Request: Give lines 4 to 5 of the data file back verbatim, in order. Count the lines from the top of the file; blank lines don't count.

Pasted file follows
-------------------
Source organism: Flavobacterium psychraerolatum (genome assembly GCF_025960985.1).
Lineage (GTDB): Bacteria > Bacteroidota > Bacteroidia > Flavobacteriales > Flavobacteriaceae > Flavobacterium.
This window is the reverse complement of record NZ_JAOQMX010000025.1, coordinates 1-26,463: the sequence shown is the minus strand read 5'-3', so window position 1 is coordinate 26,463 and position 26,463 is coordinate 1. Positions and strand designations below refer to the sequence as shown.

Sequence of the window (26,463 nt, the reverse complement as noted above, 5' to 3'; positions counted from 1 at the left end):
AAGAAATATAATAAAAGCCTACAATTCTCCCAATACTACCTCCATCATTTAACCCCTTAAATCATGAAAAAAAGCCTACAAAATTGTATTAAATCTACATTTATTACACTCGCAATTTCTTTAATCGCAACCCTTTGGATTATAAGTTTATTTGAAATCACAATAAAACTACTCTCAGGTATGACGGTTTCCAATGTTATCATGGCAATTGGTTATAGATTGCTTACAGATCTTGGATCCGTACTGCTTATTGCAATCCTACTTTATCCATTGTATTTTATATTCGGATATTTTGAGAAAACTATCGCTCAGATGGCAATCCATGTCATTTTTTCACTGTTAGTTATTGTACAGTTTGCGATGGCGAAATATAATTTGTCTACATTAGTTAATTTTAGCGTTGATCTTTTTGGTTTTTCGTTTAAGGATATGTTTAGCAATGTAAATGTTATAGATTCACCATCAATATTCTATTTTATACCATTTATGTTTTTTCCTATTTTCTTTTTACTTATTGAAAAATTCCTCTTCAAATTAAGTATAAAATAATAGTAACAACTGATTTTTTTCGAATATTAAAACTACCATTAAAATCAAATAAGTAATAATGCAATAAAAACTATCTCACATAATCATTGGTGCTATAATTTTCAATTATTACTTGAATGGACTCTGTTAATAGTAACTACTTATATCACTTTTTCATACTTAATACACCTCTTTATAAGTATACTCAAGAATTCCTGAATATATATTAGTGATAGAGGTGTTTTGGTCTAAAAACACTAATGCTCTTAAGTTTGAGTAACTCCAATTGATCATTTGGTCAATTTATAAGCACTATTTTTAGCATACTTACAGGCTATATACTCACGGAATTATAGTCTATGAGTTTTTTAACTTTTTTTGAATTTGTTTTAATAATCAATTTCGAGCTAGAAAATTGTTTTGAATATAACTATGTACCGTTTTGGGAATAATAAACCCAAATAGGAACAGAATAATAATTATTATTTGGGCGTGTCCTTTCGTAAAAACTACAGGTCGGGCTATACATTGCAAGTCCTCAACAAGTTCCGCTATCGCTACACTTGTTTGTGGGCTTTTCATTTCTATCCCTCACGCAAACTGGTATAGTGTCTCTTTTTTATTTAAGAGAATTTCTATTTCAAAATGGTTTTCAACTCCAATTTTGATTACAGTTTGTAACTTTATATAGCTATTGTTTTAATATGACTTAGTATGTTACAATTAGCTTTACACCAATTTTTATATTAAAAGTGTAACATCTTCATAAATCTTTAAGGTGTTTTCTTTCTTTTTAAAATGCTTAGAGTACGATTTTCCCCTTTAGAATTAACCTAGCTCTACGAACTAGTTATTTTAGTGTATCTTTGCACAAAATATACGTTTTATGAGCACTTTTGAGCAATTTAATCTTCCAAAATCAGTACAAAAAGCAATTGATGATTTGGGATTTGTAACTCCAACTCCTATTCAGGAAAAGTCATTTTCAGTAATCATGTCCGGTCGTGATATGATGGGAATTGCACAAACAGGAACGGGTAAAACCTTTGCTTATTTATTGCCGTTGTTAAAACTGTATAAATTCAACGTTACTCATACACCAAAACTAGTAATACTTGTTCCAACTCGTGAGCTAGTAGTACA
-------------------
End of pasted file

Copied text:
Sequence of the window (26,463 nt, the reverse complement as noted above, 5' to 3'; positions counted from 1 at the left end):
AAGAAATATAATAAAAGCCTACAATTCTCCCAATACTACCTCCATCATTTAACCCCTTAAATCATGAAAAAAAGCCTACAAAATTGTATTAAATCTACATTTATTACACTCGCAATTTCTTTAATCGCAACCCTTTGGATTATAAGTTTATTTGAAATCACAATAAAACTACTCTCAGGTATGACGGTTTCCAATGTTATCATGGCAATTGGTTATAGATTGCTTACAGATCTTGGATCCGTACTGCTTATTGCAATCCTACTTTATCCATTGTATTTTATATTCGGATATTTTGAGAAAACTATCGCTCAGATGGCAATCCATGTCATTTTTTCACTGTTAGTTATTGTACAGTTTGCGATGGCGAAATATAATTTGTCTACATTAGTTAATTTTAGCGTTGATCTTTTTGGTTTTTCGTTTAAGGATATGTTTAGCAATGTAAATGTTATAGATTCACCATCAATATTCTATTTTATACCATTTATGTTTTTTCCTATTTTCTTTTTACTTATTGAAAAATTCCTCTTCAAATTAAGTATAAAATAATAGTAACAACTGATTTTTTTCGAATATTAAAACTACCATTAAAATCAAATAAGTAATAATGCAATAAAAACTATCTCACATAATCATTGGTGCTATAATTTTCAATTATTACTTGAATGGACTCTGTTAATAGTAACTACTTATATCACTTTTTCATACTTAATACACCTCTTTATAAGTATACTCAAGAATTCCTGAATATATATTAGTGATAGAGGTGTTTTGGTCTAAAAACACTAATGCTCTTAAGTTTGAGTAACTCCAATTGATCATTTGGTCAATTTATAAGCACTATTTTTAGCATACTTACAGGCTATATACTCACGGAATTATAGTCTATGAGTTTTTTAACTTTTTTTGAATTTGTTTTAATAATCAATTTCGAGCTAGAAAATTGTTTTGAATATAACTATGTACCGTTTTGGGAATAATAAACCCAAATAGGAACAGAATAATAATTATTATTTGGGCGTGTCCTTTCGTAAAAACTACAGGTCGGGCTATACATTGCAAGTCCTCAACAAGTTCCGCTATCGCTACACTTGTTTGTGGGCTTTTCATTTCTATCCCTCACGCAAACTGGTATAGTGTCTCTTTTTTATTTAAGAGAATTTCTATTTCAAAATGGTTTTCAACTCCAATTTTGATTACAGTTTGTAACTTTATATAGCTATTGTTTTAATATGACTTAGTATGTTACAATTAGCTTTACACCAATTTTTATATTAAAAGTGTAACATCTTCATAAATCTTTAAGGTGTTTTCTTTCTTTTTAAAATGCTTAGAGTACGATTTTCCCCTTTAGAATTAACCTAGCTCTACGAACTAGTTATTTTAGTGTATCTTTGCACAAAATATACGTTTTATGAGCACTTTTGAGCAATTTAATCTTCCAAAATCAGTACAAAAAGCAATTGATGATTTGGGATTTGTAACTCCAACTCCTATTCAGGAAAAGTCATTTTCAGTAATCATGTCCGGTCGTGATATGATGGGAATTGCACAAACAGGAACGGGTAAAACCTTTGCTTATTTATTGCCGTTGTTAAAACTGTATAAATTCAACGTTACTCATACACCAAAACTAGTAATACTTGTTCCAACTCGTGAGCTAGTAGTACA